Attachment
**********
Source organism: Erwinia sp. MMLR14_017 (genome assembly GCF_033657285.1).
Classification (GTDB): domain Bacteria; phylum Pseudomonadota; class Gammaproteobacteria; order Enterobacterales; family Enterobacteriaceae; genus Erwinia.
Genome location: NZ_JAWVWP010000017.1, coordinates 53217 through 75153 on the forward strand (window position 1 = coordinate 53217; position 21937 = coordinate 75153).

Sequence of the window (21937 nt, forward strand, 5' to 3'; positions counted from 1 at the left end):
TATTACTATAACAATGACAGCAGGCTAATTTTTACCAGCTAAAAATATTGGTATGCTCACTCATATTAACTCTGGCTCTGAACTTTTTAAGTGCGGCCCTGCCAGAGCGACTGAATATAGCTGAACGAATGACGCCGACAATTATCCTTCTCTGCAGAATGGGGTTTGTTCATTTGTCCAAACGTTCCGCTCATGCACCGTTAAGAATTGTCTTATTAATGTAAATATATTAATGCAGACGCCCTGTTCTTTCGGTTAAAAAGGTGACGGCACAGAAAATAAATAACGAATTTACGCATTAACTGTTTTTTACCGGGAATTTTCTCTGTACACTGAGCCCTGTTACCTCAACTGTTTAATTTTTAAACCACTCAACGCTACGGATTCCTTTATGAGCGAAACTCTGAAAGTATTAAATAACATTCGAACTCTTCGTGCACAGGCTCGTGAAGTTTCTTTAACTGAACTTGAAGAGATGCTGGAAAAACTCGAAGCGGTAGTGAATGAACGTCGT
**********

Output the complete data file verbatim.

Source organism: Erwinia sp. MMLR14_017 (genome assembly GCF_033657285.1).
Classification (GTDB): domain Bacteria; phylum Pseudomonadota; class Gammaproteobacteria; order Enterobacterales; family Enterobacteriaceae; genus Erwinia.
Genome location: NZ_JAWVWP010000017.1, coordinates 53217 through 75153 on the forward strand (window position 1 = coordinate 53217; position 21937 = coordinate 75153).

Sequence of the window (21937 nt, forward strand, 5' to 3'; positions counted from 1 at the left end):
TATTACTATAACAATGACAGCAGGCTAATTTTTACCAGCTAAAAATATTGGTATGCTCACTCATATTAACTCTGGCTCTGAACTTTTTAAGTGCGGCCCTGCCAGAGCGACTGAATATAGCTGAACGAATGACGCCGACAATTATCCTTCTCTGCAGAATGGGGTTTGTTCATTTGTCCAAACGTTCCGCTCATGCACCGTTAAGAATTGTCTTATTAATGTAAATATATTAATGCAGACGCCCTGTTCTTTCGGTTAAAAAGGTGACGGCACAGAAAATAAATAACGAATTTACGCATTAACTGTTTTTTACCGGGAATTTTCTCTGTACACTGAGCCCTGTTACCTCAACTGTTTAATTTTTAAACCACTCAACGCTACGGATTCCTTTATGAGCGAAACTCTGAAAGTATTAAATAACATTCGAACTCTTCGTGCACAGGCTCGTGAAGTTTCTTTAACTGAACTTGAAGAGATGCTGGAAAAACTCGAAGCGGTAGTGAATGAACGTCGT